Each week we discuss one familiar halakhic practice and try to show its beauty and meaning. The columns are based on Rabbi Meir's Meaning in Mitzvot on Kitzur Shulchan Arukh by Rabbi Asher Meir
Milk Foods on Shavuot
A custom mentioned in many places is to eat milk foods at Shavuot, particularly in the daytime meal. In a previous column (as well as the forthcoming book) we connected this to the gemara's view that milk is made from coalesced blood. (Nida 9a.) Blood is generally a symbol of our bestial nature; the Jews at the time of the Exodus were close to this level. But after seven weeks of refining their characters, they reached a level of purification suited to holiness; this is symbolized by the transformation of blood into milk, a permissible food. Then they were ready to receive the Torah.
I recently discovered this idea in the writings of Rav Natan of Breslav. Rav Natan incorporates this specific idea into a broader perspective on the Shavuot holiday as the culmination of the period of counting Omer.
Much of Rav Natan's explanation surrounds the following verse in Shir haShirim (5:1): "I have come to my garden, my sister, my bride; I have gathered my myrrh with my spice, I have eaten my honeycomb with my honey, I have eaten my wine with my milk. Eat, friends, drink and be drunk, beloved ones".
"Wine and milk", points out Rav Natan, are symbols of Torah, as the commentators explain on the following verse: "O, all you who thirst go to water; and he without money, go and acquire and eat; and go and acquire, without money and without price, wine and milk" (Yishayahu 55:1).
Myrrh is a bitter spice and indeed is often found as a symbol of bitterness; whereas the word used for "my spice" (besami) generally refers to sweet- smelling herbs. The period of counting the Omer is precisely a period of gathering. Indeed, the word "atzeret" often used for the Shavuot holiday means a gathering or ingathering. The souls of all Jews are gathered one by one during this period. This includes those who began on a low spiritual level, the bitter "myrrh" souls, as well as the righteous, the sweet-smelling spice souls (as on Sukkot when the fragrance of the etrog and the myrtles recall the good deeds of the righteous).
Thus the Omer period begins with the Omer offering, which is brought from barley, which is an animal food. This symbolizes the low level of many of the people at the time they were in Egypt, who were at the level of blood or myrrh. The counting period represents a process of widening inclusion; as each day goes by, more and more souls are accounted for and gathered in to those who will be suitable to receive the Torah. By the end of the seven-week period all are included: "For we are occupied in the days of the counting every day to gather them in and to assemble them and to bring them within the numeration and accounting, so that not a single one will be missing, rejected, or lost".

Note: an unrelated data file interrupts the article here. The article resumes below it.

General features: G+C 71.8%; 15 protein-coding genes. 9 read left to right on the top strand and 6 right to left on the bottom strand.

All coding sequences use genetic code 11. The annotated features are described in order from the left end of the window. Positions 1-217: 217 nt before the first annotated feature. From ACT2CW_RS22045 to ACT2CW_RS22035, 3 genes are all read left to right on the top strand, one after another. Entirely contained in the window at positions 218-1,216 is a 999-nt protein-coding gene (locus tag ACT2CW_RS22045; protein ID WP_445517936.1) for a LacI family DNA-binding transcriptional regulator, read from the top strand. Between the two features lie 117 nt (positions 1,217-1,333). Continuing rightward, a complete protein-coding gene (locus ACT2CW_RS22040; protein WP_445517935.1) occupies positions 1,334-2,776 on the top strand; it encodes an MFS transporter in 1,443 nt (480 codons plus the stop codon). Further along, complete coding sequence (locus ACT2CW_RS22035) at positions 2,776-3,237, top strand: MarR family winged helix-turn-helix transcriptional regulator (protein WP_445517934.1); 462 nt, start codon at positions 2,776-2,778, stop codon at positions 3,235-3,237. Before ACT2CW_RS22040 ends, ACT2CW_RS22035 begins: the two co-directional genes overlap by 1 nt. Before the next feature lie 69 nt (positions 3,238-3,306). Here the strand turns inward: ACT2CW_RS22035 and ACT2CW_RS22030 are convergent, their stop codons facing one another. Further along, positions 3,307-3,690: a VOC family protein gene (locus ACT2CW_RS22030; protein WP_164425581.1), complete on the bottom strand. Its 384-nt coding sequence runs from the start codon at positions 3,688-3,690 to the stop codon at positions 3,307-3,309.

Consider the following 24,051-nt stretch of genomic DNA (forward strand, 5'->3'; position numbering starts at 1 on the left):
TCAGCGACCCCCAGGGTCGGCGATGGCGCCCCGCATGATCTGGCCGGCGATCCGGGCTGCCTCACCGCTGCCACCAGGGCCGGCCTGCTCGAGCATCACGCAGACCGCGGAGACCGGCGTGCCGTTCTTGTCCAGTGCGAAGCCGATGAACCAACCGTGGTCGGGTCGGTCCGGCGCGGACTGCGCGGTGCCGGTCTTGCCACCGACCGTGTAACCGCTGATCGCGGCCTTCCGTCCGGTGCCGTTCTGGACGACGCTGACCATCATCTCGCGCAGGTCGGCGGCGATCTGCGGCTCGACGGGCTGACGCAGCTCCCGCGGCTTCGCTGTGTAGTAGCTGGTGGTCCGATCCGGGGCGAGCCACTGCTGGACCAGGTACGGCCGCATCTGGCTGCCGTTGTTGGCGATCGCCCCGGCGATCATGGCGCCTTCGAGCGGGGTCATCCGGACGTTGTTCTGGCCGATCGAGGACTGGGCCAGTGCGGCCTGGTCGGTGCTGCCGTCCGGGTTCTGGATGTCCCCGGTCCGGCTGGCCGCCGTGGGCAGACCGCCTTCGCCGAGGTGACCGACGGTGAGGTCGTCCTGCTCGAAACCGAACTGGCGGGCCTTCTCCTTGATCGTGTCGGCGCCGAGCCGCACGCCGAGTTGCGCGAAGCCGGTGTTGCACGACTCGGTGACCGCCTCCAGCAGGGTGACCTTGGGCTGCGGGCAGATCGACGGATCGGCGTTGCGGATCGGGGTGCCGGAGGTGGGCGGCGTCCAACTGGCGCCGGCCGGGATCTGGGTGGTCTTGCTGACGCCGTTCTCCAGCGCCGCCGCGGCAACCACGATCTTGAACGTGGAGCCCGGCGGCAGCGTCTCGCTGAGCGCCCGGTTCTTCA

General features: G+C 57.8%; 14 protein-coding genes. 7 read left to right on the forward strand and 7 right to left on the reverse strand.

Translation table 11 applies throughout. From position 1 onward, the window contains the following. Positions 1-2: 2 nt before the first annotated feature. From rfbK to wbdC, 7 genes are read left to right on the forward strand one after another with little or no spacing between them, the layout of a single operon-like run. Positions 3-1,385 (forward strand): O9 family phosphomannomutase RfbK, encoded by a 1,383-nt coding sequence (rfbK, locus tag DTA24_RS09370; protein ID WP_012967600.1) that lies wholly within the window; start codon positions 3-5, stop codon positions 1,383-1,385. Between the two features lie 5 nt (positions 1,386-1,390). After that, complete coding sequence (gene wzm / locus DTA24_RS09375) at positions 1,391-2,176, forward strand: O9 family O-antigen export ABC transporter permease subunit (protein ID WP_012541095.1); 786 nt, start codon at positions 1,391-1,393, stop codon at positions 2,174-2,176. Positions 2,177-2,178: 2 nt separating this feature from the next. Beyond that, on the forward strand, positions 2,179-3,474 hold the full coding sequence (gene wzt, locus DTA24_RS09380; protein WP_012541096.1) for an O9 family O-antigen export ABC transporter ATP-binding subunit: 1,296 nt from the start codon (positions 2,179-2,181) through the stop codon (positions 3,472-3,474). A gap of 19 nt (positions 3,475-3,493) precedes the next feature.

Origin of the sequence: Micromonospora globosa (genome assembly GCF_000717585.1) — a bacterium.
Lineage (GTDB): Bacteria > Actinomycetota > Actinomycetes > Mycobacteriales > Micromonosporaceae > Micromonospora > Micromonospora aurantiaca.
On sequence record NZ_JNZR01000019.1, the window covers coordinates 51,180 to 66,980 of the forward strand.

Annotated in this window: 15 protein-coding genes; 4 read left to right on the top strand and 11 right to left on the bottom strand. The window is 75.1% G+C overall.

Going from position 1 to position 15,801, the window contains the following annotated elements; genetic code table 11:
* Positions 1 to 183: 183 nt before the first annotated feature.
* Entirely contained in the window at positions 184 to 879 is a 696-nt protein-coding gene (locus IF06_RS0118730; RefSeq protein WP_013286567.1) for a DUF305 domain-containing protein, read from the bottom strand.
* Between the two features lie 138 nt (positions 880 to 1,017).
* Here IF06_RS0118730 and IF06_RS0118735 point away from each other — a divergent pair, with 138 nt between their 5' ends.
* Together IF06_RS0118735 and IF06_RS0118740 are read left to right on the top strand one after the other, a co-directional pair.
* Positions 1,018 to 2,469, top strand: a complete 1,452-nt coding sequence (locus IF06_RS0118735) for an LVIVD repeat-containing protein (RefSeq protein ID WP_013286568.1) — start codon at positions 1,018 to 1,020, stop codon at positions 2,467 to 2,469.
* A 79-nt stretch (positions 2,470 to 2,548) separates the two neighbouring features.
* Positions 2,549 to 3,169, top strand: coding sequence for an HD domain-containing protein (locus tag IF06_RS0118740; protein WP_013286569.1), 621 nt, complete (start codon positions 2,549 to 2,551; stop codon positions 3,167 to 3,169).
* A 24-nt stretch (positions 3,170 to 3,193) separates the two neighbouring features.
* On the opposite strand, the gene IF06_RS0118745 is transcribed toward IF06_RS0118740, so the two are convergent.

When this process is completed, then "I have eaten my wine with my milk". Rav Natan explains that wine and milk have in common the idea of refinement. As we have already pointed out, milk is formed from blood that is transformed and refined. Wine also has a terrible potential for destruction; it brings out our innermost selves, including our highest but also our lowest drives. "Don't glance at the wine when it is red" (Mishlei 23:31); wine is dangerous when it is red, that is, when it is like blood. But after our characters have been refined during the S'fira period, the red blood has been transformed into white milk, and the wine of drunkenness is transformed into the wine of enhanced fellowship and insight as we are connected with others and with our inner selves.
Book is at the printer... final corrections to the blueprint are done... Will keep you up to date when I get additional info. - AM
Rabbi Meir authors a popular weekly on-line Q&A column, "The Jewish Ethicist", which gives Jewish guidance on everyday ethical dilemmas in the workplace. The column is a joint project of the JCT Center for Business Ethics, Jerusalem College of Technology - Machon Lev; and Aish HaTorah. You can see the Jewish Ethicist, and submit your own Qs — www.jewishethicist.com or www.aish.com.